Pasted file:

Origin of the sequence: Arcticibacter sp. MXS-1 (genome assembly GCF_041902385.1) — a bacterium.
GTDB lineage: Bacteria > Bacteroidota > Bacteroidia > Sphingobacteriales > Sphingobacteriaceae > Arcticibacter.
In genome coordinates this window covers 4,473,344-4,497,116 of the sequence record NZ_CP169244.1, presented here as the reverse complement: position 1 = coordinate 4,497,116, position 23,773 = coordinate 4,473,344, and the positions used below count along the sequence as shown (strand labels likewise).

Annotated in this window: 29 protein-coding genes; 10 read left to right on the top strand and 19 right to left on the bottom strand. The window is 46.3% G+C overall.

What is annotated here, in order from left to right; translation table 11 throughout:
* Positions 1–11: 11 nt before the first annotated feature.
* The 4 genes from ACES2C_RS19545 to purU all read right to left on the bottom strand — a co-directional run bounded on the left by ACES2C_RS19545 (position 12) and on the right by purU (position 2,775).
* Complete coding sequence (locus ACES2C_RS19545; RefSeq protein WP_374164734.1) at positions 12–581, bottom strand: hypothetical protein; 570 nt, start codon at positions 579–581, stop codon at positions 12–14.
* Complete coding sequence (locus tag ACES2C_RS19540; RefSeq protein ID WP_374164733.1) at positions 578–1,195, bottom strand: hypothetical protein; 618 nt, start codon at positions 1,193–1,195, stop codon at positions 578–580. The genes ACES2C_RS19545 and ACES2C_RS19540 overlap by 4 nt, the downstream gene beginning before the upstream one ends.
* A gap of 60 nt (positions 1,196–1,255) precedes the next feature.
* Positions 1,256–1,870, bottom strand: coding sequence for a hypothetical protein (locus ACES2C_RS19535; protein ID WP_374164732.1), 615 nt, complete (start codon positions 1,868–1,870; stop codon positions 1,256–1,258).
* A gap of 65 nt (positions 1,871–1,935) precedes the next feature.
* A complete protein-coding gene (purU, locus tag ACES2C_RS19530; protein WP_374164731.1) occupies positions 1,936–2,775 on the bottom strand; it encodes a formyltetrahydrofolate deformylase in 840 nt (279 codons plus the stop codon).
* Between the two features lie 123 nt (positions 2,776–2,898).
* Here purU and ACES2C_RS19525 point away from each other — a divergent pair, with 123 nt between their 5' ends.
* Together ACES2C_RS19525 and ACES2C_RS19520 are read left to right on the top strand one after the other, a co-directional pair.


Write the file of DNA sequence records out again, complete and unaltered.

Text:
Origin of the sequence: Arcticibacter sp. MXS-1 (genome assembly GCF_041902385.1) — a bacterium.
GTDB lineage: Bacteria > Bacteroidota > Bacteroidia > Sphingobacteriales > Sphingobacteriaceae > Arcticibacter.
In genome coordinates this window covers 4,473,344-4,497,116 of the sequence record NZ_CP169244.1, presented here as the reverse complement: position 1 = coordinate 4,497,116, position 23,773 = coordinate 4,473,344, and the positions used below count along the sequence as shown (strand labels likewise).

Annotated in this window: 29 protein-coding genes; 10 read left to right on the top strand and 19 right to left on the bottom strand. The window is 46.3% G+C overall.

What is annotated here, in order from left to right; translation table 11 throughout:
* Positions 1–11: 11 nt before the first annotated feature.
* The 4 genes from ACES2C_RS19545 to purU all read right to left on the bottom strand — a co-directional run bounded on the left by ACES2C_RS19545 (position 12) and on the right by purU (position 2,775).
* Complete coding sequence (locus ACES2C_RS19545; RefSeq protein WP_374164734.1) at positions 12–581, bottom strand: hypothetical protein; 570 nt, start codon at positions 579–581, stop codon at positions 12–14.
* Complete coding sequence (locus tag ACES2C_RS19540; RefSeq protein ID WP_374164733.1) at positions 578–1,195, bottom strand: hypothetical protein; 618 nt, start codon at positions 1,193–1,195, stop codon at positions 578–580. The genes ACES2C_RS19545 and ACES2C_RS19540 overlap by 4 nt, the downstream gene beginning before the upstream one ends.
* A gap of 60 nt (positions 1,196–1,255) precedes the next feature.
* Positions 1,256–1,870, bottom strand: coding sequence for a hypothetical protein (locus ACES2C_RS19535; protein ID WP_374164732.1), 615 nt, complete (start codon positions 1,868–1,870; stop codon positions 1,256–1,258).
* A gap of 65 nt (positions 1,871–1,935) precedes the next feature.
* A complete protein-coding gene (purU, locus tag ACES2C_RS19530; protein WP_374164731.1) occupies positions 1,936–2,775 on the bottom strand; it encodes a formyltetrahydrofolate deformylase in 840 nt (279 codons plus the stop codon).
* Between the two features lie 123 nt (positions 2,776–2,898).
* Here purU and ACES2C_RS19525 point away from each other — a divergent pair, with 123 nt between their 5' ends.
* Together ACES2C_RS19525 and ACES2C_RS19520 are read left to right on the top strand one after the other, a co-directional pair.